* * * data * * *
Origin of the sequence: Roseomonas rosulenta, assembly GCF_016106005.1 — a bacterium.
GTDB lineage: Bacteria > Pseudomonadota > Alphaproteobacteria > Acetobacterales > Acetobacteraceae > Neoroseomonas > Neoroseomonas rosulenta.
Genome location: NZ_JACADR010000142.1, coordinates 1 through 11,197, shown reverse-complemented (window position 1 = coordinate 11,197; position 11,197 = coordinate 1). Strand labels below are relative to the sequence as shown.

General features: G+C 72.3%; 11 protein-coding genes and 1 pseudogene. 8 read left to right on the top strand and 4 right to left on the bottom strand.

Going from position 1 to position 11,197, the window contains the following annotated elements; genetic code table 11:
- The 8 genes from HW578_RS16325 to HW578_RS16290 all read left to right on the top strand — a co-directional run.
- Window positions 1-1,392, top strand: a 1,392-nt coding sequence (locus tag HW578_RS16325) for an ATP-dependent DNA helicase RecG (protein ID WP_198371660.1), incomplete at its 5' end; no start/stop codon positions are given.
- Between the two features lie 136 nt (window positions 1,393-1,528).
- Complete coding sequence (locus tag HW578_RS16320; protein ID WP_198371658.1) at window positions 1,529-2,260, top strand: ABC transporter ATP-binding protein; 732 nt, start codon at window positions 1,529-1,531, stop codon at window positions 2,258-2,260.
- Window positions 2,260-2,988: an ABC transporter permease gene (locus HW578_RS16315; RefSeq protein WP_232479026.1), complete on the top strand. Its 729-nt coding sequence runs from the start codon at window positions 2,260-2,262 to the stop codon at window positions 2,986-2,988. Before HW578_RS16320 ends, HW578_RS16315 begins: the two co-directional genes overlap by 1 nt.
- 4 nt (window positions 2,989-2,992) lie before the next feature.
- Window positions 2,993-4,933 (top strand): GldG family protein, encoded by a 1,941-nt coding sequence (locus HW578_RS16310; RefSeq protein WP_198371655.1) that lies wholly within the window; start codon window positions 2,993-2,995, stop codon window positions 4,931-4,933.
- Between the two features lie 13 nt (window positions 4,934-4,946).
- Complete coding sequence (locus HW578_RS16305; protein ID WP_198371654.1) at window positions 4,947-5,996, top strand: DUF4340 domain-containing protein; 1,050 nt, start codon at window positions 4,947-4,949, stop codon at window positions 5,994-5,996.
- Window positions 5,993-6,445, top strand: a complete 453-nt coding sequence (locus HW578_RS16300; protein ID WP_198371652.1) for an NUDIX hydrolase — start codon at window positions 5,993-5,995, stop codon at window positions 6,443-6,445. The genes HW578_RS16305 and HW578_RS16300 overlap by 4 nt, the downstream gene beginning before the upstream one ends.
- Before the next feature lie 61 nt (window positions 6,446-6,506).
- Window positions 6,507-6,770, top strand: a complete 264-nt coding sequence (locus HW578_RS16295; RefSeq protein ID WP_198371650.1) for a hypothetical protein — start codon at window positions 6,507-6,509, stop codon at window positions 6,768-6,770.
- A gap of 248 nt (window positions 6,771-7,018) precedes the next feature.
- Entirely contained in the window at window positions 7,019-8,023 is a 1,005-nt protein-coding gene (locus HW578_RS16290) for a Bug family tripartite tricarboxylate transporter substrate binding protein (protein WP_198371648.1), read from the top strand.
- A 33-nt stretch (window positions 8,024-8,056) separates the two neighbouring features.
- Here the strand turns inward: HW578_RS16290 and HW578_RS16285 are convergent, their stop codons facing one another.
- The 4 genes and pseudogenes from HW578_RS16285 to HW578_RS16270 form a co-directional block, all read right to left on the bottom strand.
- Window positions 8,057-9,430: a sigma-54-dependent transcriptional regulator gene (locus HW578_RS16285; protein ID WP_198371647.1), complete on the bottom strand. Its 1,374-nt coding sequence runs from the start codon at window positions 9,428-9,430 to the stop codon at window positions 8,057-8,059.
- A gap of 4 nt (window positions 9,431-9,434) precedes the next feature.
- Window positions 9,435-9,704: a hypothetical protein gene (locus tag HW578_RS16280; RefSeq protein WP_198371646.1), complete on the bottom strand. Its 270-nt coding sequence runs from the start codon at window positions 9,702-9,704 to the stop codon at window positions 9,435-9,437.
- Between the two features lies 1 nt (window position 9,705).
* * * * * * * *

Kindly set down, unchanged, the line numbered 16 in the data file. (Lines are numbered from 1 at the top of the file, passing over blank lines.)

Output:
- Before the next feature lie 61 nt (window positions 6,446-6,506).